People of color have been dealing with these circumstances forever, why should I care what a bunch of people outside of that sphere are doing over there. I live in Bed-Stuy, Brooklyn and everybody I've ever know lives a hard knocks life. I didn't approach the movement because it didn't seem clear in presentation and method. Yesterday a direct action was put out to "call upon the 99% to participate in a national day of direct action..."(via www.occupywallst.org). I thought this was a right step after the occupation of Zuccotti park was halted and protesters began to get riled up, also they where stepping out of there bubble of wall street. Although there have been actions taken else where in the city that should be noted, there has been a huge swell in movements such as Occupy-the-Bronx and upon further research right here in Brooklyn Occupy-Brooklyn. I headed out to the Broadway Junction gathering to see for myself the power, if any, of the movement on a populace deep in Brooklyn. I liked the idea of "Occupying Our Blocks".
I got there a little before 3:pm I immediately noticed a police station in the subway on the ground floor. I stepped through the turnstile and outside of the station, I saw nothing. I milled around a bit I was a flustered, I walked back in for a bit and waited. I saw a Brooklyn News 12 video crew behind the turnstile walking around and proceed to follow them when they took leave of the area towards another part of the station where the J and L lines converged.
|The group gathers on the left,|
police in the center,
and News 12 Brooklyn on the right.
This is where I finally saw some semblance of activity, a small group with fliers huddled planning. Around 3:25 the group began to get marginally larger, as did the police presence. The group tried to make a dent in the waves off staphangers that seemed more agitated with their presence than anything else. I heard ridicule from teens, and disgruntled mumbles from elders. I was in agreement and also non-agreement. Yes I disagreed with the prospect that groups like these would be tying up transportation.
This is not a "on your blocking my way i'll join with your movement" kind of crowd. For the most part these are hard working individuals, and people with family's trying to get to work, some times from another job just to got to another job just to keep food on the table. I also agree with you have to reach out to people where they are, I felt they weren't aggressive enough but there were police hanging on the wall like insects just waiting to swarm a infraction. Its a hard line to tread between nuisance and just cause for a movement.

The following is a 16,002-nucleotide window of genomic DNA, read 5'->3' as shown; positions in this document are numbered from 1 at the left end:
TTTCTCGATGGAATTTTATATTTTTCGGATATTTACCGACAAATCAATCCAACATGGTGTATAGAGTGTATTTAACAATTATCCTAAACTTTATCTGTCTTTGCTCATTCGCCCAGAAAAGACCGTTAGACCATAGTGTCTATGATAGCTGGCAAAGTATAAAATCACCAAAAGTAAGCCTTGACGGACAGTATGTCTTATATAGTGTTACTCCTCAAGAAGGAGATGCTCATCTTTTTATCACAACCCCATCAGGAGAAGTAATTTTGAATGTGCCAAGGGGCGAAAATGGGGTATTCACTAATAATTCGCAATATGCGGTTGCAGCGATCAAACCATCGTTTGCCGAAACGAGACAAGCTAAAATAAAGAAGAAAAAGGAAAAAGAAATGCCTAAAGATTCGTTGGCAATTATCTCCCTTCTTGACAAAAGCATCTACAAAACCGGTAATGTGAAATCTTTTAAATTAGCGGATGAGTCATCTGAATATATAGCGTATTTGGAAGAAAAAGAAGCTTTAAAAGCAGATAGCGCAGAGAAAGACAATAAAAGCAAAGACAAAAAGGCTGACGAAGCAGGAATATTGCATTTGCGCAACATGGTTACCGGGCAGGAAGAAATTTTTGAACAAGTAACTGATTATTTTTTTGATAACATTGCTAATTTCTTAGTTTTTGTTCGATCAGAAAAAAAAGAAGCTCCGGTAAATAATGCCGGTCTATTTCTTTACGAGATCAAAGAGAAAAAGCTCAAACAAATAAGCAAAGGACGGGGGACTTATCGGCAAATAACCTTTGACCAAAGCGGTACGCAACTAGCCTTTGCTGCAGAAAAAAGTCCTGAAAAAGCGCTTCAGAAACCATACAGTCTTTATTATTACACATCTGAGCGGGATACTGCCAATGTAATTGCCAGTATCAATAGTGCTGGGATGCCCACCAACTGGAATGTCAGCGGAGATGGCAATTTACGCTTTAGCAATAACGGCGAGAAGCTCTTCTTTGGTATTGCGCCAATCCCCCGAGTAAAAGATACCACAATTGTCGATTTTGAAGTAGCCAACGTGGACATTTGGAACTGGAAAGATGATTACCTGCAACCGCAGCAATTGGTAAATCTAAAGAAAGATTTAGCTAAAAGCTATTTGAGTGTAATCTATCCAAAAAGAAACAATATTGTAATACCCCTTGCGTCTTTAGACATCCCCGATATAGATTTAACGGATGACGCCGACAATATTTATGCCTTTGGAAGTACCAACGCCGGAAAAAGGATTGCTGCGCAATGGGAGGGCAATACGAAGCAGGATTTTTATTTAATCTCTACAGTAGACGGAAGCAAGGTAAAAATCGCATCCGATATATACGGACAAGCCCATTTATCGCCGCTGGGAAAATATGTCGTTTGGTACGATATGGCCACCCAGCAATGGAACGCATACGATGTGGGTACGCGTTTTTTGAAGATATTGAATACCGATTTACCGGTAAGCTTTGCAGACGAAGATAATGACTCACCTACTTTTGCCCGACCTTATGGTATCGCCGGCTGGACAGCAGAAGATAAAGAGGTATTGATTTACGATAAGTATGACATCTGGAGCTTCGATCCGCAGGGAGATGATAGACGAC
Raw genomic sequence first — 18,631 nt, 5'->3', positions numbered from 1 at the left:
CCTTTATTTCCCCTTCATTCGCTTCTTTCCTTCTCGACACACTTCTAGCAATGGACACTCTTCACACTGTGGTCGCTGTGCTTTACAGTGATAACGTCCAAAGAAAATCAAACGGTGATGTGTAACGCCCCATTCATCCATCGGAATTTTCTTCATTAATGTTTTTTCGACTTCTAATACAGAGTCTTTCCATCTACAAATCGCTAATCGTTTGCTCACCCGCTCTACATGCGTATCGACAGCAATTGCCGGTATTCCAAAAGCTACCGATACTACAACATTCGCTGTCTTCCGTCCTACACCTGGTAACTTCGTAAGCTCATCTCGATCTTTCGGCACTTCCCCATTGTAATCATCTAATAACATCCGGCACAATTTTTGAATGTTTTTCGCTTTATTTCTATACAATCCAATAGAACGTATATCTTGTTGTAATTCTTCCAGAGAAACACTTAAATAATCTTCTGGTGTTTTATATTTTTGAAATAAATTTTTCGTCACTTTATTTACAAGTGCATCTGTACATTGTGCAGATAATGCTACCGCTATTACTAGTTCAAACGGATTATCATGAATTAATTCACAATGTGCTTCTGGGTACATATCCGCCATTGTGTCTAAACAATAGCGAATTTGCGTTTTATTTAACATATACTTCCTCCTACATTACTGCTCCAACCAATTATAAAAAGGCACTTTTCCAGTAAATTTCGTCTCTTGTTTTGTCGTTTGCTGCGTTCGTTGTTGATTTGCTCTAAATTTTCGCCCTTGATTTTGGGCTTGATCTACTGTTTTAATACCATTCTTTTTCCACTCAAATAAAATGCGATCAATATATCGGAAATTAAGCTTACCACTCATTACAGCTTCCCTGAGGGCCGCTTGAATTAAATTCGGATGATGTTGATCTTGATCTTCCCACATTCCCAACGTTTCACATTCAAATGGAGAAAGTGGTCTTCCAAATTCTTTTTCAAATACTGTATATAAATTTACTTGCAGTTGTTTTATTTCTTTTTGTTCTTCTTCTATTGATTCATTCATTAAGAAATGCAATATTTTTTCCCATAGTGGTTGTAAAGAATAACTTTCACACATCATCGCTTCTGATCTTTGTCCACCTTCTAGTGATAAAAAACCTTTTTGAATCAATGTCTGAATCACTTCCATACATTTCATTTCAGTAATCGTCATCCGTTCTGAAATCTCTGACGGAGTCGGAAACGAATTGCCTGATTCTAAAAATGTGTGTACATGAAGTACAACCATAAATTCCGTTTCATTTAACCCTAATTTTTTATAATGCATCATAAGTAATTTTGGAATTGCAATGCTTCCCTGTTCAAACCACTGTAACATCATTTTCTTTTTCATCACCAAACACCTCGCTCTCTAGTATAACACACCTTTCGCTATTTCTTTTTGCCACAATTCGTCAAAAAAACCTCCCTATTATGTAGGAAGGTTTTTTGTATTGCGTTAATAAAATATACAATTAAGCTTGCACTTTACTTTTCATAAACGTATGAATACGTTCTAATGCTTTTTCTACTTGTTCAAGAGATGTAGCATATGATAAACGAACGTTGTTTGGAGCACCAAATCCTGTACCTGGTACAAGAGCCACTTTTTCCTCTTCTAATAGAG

If they where were outside they may of had more leeway, I mean have you ever seen the cops stop the Hebrew Israelites, or The Nation of Islam dudes that occupy these spaces at times? Around 3:33 their was a "mic check", it's apart of how information is shared to a larger audience with in the movement by one person shouting out mic check the surrounding group around follows suit to spread outward the message of what one voice is saying. The group was about to make their way toward Foley Square in Manhattan to join with the other groups from the other boroughs.
" people will gather at Foley Square (just across from City Hall) in solidarity with laborers demanding jobs to rebuild this country's infrastructure and economy. A gospel choir and a marching band will also be performing.
Afterwards we will march to our bridges. Let's make it as musical a march as possible - bring your songs, your voice, your spirit! Our "Musical" on the bridge will culminate in a festival of light as we mark the two-month anniversary of the #occupy movement, and our commitment to shining light into our broken economic and political system." - (via www.occupywallst.org)
I caught this bit of video before they took to the platform to head to the city. The video features Jodie, a woman, mother, immigrant, student, a member of the 99%.
I took the train in with the group, and joined in the "mic checks," I was filled with anticipation and angst of what was to come. Just before leaving the train a "mic check" called out, "You can't remain neutral on a moving train" which co-coincidentally is the title of a Howard Zinn penned book. I heard that and heard the System Of A Down song "Deer Dance". Upon arriving at Foley Square, around 4:15 I was met with the cold air, and the warmth of the gathers masses.
|Photographer I know Buggs, and a former roommate, Alvero|
I witnessed a large cross section of peoples. Young and old, college student and middle school kids, labor unions and those with-out jobs. I stayed as long as I could out in the could and even joined a action with a group holding up posters with information about United states occupations worldwide. It was synergistic. Upon leaving I was got a small but better understanding of what's been going on. I still would like to Occupy All Streets and have a better approach for ushering some kind of action and change in my own community but I can see we all stand together.